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Widow Lived With Corpses of Husband and Twin
Posted 7/6/10


WYALUSING, Pa. — The 91-year-old widow lived by herself in a tumbledown house on a desolate country road. But she wasn't alone, not really, not as long as she could visit her husband and twin sister.

No matter they were already dead. Jean Stevens simply had their embalmed corpses dug up and stored them at her house — in the case of her late husband, for more than a decade — tending to the remains as best she could until police were finally tipped off last month.

Much to her dismay.

"Death is very hard for me to take," Stevens told an interviewer.

As state police finish their investigation into a singularly macabre case — no charges have been filed — Stevens wishes she could be reunited with James Stevens, her husband of nearly 60 years who died in 1999, and June Stevens, the twin who died last October. But their bodies are with the Bradford County coroner now, off-limits to the woman who loved them best.

From time to time, stories of exhumed bodies are reported, but rarely do those involved offer an explanation. Jean Stevens, seeming more grandmother than ghoul, holds little back as she describes what happened outside this small town in northern Pennsylvania's Endless Mountains.

She knows what people must think of her. But she had her reasons, and they are complicated, a bit sad, and in their own peculiar way, sweet.


Dressed smartly in a light blue shirt and khaki skirt, silver hoops in her ears, her white hair swept back and her brown eyes clear and sharp, she offers a visitor a slice of pie, then casts a knowing look when it's declined. "You're afraid I'll poison you," she says.

On a highboy in the corner of the dining room rests a handsome, black-and-white portrait of Jean, then a stunner in her early 20s, and James, clad in his Army uniform. It was taken after their 1942 marriage but before his service in World War II, in which he fought in the Battle of the Bulge. After the war, James worked at a General Electric Corp. plant in Liverpool, N.Y., then as an auto mechanic. He succumbed to Parkinson's disease on May 21, 1999.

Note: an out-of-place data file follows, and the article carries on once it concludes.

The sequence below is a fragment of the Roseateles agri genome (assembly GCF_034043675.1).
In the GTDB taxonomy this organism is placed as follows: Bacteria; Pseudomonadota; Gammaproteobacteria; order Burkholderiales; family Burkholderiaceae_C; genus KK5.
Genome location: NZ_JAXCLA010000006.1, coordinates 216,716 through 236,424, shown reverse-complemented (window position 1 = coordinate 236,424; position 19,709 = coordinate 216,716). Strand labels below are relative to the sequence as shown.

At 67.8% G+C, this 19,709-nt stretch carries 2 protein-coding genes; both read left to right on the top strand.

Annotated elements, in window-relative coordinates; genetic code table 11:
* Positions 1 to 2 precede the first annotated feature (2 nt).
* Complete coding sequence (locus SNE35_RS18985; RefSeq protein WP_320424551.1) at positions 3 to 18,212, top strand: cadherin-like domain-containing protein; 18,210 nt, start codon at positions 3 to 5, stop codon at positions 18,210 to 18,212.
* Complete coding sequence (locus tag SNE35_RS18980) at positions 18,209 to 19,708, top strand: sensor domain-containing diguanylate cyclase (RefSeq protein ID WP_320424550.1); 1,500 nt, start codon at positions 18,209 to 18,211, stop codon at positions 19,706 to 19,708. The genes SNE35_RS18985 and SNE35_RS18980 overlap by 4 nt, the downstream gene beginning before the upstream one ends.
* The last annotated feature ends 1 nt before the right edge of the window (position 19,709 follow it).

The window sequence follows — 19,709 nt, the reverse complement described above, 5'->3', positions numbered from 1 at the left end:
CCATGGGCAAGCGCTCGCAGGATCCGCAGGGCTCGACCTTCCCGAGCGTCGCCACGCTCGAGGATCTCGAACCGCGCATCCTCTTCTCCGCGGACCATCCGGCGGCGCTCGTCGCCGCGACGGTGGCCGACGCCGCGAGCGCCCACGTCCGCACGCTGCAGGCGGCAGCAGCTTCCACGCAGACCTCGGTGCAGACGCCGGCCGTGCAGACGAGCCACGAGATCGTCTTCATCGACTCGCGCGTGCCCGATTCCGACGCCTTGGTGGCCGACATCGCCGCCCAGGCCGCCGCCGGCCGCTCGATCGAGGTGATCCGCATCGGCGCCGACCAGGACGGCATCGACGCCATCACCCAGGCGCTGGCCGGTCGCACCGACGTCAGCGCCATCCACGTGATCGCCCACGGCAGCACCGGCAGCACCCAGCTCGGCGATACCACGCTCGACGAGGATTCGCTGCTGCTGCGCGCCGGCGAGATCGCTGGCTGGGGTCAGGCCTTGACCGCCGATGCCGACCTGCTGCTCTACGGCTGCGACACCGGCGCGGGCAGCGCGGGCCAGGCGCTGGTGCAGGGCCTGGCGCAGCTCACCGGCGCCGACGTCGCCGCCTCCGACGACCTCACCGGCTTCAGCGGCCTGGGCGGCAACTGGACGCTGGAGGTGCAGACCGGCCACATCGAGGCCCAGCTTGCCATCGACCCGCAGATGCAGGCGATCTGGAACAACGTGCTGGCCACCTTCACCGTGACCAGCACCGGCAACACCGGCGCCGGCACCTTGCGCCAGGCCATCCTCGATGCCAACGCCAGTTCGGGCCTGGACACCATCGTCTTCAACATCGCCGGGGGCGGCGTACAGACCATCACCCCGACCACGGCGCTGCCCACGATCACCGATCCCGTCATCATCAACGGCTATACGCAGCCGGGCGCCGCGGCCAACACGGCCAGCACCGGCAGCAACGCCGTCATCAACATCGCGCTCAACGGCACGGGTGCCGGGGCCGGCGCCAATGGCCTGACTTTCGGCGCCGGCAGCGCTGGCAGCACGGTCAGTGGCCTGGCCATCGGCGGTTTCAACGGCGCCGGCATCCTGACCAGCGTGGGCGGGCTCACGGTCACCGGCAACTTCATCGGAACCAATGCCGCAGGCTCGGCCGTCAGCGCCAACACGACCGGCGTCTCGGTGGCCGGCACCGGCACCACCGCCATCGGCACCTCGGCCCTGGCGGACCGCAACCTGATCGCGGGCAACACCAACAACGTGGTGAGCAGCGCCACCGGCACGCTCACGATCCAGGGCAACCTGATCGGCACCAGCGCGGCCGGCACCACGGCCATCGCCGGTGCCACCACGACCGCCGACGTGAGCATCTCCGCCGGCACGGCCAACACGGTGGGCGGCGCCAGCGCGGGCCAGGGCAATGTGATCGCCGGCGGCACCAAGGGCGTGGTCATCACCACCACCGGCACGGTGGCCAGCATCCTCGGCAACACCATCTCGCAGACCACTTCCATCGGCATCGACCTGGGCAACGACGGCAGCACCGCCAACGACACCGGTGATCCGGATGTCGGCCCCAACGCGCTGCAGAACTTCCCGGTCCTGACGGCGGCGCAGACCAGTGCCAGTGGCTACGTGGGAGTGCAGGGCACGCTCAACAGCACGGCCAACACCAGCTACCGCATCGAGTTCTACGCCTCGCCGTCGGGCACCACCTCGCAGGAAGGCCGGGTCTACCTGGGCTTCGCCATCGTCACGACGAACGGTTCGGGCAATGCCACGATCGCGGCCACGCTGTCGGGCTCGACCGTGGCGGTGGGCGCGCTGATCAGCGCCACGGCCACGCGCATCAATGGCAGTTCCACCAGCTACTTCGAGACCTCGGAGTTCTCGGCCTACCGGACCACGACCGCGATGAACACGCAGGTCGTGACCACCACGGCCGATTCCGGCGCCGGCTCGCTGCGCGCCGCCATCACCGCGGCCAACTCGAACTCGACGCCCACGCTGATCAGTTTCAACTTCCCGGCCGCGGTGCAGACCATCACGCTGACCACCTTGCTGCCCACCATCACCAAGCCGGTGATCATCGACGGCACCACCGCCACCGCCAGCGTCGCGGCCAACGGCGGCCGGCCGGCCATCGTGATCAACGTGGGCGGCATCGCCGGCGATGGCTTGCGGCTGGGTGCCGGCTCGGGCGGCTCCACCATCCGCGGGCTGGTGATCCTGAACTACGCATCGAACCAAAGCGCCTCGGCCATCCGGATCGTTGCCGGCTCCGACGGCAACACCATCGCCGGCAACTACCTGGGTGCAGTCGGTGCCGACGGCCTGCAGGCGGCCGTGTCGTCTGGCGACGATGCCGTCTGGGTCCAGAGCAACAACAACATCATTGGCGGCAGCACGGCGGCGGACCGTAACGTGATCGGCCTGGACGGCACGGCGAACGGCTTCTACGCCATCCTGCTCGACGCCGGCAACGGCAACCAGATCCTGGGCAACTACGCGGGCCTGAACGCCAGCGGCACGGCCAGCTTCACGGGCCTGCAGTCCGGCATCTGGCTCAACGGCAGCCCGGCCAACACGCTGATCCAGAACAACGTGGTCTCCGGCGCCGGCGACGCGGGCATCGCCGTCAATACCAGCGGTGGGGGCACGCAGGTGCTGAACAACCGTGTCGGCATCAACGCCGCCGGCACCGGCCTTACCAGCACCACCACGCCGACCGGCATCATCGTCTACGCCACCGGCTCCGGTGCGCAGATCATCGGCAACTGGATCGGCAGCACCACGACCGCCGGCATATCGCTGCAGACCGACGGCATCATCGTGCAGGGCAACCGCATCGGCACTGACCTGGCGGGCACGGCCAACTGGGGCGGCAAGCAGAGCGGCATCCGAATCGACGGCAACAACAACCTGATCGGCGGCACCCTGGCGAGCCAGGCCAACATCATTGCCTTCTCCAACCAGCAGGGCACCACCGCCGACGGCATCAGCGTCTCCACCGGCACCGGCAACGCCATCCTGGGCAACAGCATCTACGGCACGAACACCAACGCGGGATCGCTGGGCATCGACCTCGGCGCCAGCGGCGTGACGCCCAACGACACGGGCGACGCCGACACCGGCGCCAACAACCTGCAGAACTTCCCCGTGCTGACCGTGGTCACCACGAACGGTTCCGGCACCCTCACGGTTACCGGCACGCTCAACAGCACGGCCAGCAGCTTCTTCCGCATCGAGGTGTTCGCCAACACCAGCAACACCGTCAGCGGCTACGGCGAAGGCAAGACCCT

Next to that photo there is a smaller color snapshot of Jean and June, taken when they were in their late 80s.

In many ways, Jean shared a closer bond with her twin than her husband.

Though June lived more than 200 miles away in West Hartford, Conn., they talked by phone several times a week, and June wrote often. The twins — who, as it happened, married brothers — were honored guests at the 70th reunion of the Camptown High School Class of 1937.

'I could touch her and look at her and talk to her'
Then, last year, June was diagnosed with cancer. She was in a lot of pain when Jean came to visit. The sisters shared a bed, and Jean rubbed her back. "I'm real glad you're here," June said.

On Oct. 3, June died. She was buried in her sister's backyard — but not for long.

"I think when you put them in the (ground), that's goodbye, goodbye," Stevens said. "In this way I could touch her and look at her and talk to her."

She kept her sister, who was dressed in her "best housecoat," on an old couch in a spare room off the bedroom. Jean sprayed her with expensive perfume that was June's favorite.